4. Kuro Hime
This compact maple displays light-green colored leaves with pink and red margins. The tree derives its name from Kuro hime that translates into ‘black princess’ because of its dark green leaves in mid-summer.
5. Goshiki Kotohime
Growing orange in the spring, and green with pink and white highlights in summer, this tree would never fail to amaze you with its different remarkable shades!
6. Ruby Star
It is mostly adored for its pretty foliage in the shape of stars. This upright dwarf variety with its bright red leaves in spring can light up any space the container is placed.
7. Hupp’s Dwarf
Another small maple tree with a sizeable trunk and stout branches arranged in a sculptural manner. It displays a fiery orangish-red color in the fall and peach color in the spring.
8. Fairy Hair
It is a very slow-growing and unique tree with very thin, string-like, bright green-colored leaves that turns into a fierce crimson-red color in the fall.
9. Miyasama Yatsubusa
It is also called the Trident Maple for its tiny 3-lobed leaves that is different from the more common palmate leaves found in Japanese maples. It is also an excellent choice for a compact garden or even as bonsai.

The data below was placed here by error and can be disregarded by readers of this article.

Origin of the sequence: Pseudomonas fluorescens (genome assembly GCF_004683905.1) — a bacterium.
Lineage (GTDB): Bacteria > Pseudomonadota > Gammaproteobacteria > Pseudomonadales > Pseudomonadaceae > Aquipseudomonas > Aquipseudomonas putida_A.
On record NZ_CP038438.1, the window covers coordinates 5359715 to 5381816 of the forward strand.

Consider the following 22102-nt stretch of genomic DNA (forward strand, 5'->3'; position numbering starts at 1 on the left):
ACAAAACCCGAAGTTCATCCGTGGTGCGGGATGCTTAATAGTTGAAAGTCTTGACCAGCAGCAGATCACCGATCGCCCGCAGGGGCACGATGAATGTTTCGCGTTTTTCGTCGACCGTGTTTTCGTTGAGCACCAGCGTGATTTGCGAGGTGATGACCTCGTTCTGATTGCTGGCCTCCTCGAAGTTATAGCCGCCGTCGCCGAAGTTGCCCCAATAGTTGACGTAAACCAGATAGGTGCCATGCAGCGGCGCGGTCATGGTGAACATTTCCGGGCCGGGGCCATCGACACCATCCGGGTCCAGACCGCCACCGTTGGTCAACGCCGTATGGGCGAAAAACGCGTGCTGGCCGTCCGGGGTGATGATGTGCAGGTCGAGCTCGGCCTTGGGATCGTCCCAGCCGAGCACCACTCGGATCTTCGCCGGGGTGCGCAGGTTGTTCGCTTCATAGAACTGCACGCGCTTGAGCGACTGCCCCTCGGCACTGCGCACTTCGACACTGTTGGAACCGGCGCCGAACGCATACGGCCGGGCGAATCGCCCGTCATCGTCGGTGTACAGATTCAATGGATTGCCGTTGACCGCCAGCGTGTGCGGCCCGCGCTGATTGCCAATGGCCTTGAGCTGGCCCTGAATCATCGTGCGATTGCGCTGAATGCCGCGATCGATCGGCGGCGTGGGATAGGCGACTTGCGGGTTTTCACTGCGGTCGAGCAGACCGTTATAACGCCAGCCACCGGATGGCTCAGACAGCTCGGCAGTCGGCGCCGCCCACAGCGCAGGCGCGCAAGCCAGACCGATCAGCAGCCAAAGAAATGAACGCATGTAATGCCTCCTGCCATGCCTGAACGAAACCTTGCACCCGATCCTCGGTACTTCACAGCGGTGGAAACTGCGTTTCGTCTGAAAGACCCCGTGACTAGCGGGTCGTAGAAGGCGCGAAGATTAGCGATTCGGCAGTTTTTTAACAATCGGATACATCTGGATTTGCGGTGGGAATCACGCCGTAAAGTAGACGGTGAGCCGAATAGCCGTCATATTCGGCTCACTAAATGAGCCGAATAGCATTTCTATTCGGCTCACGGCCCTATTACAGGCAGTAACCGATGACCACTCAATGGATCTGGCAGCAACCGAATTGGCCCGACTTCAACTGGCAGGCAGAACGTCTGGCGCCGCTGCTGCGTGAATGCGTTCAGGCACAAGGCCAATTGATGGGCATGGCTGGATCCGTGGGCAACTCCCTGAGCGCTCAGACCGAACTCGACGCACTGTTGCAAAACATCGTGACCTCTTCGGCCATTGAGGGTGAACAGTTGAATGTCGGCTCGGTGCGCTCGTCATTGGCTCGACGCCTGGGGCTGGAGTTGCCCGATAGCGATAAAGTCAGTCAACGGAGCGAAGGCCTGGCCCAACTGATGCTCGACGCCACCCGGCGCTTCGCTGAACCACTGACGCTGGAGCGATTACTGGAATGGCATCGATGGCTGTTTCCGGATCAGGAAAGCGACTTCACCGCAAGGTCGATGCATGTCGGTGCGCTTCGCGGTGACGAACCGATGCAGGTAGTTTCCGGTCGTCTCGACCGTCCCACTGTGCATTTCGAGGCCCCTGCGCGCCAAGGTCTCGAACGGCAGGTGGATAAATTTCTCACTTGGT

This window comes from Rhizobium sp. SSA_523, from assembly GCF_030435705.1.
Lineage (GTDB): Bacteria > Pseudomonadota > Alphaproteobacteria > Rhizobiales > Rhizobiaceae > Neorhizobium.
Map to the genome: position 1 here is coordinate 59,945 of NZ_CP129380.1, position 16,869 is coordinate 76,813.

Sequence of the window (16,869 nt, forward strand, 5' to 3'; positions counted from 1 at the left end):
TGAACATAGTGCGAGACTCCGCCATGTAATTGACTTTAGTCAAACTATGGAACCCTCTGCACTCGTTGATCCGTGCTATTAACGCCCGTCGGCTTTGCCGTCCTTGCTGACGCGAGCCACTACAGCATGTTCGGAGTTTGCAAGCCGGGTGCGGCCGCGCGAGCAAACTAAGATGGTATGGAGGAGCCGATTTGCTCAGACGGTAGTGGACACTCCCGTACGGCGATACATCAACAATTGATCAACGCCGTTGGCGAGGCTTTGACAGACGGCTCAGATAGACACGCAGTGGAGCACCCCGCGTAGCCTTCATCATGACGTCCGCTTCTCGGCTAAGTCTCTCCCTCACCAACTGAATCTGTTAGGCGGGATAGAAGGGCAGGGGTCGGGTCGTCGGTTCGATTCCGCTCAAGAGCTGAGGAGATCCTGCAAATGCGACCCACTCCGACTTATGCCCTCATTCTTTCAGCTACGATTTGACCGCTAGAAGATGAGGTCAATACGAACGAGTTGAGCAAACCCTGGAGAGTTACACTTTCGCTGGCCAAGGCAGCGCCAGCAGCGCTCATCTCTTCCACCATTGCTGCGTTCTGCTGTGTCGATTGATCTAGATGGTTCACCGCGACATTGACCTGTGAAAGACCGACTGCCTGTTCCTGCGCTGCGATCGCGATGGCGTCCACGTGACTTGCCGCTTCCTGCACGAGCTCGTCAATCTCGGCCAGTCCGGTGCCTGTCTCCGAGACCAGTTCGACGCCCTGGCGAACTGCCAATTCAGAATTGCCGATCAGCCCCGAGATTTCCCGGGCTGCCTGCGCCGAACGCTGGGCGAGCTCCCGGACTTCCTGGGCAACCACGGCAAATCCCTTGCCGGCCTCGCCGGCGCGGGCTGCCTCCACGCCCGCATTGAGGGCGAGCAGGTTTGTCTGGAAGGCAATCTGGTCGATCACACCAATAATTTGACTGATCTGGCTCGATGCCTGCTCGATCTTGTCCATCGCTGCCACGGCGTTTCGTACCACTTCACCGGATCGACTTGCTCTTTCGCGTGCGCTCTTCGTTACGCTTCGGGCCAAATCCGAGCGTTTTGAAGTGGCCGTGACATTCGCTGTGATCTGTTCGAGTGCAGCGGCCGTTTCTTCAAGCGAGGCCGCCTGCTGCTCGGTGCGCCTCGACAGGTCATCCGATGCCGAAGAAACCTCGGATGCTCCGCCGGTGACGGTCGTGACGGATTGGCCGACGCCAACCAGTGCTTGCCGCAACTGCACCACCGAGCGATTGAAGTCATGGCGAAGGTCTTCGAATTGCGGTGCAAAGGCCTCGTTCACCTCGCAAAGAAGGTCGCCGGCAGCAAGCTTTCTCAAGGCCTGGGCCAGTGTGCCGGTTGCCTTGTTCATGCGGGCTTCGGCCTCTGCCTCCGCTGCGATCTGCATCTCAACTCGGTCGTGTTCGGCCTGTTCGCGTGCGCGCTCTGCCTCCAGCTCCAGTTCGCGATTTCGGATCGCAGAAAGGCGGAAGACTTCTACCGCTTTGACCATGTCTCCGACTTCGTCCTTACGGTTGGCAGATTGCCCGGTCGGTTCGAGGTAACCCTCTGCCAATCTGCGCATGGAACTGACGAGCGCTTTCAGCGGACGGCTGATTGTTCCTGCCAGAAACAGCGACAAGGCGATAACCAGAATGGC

Choosing a Container
12-16 inches of pot would be ideal for the dwarf maple tree. You can begin by planting the tree in a smaller pot, too, and re-pot when the tree gets bigger. Since maple trees are slow growers, it could mean you may have some time before you would have to update the planter.
Best Time for Planting a Japanese Maple Tree
The best time to plant your Japanese maples is autumn. But even if you run late, do not worry because your tree will patiently wait to begin growing until spring.
Requirements for Growing Japanese Maple Trees in Pots
Ideally, morning sunlight with shade from the intense heat during the afternoons is ideal for Japanese maple trees when they are small and growing. Once they attain a height of 2-3 feet, place it by a South or West facing spot that receives full, bright sun for at least 6-8 hours every day.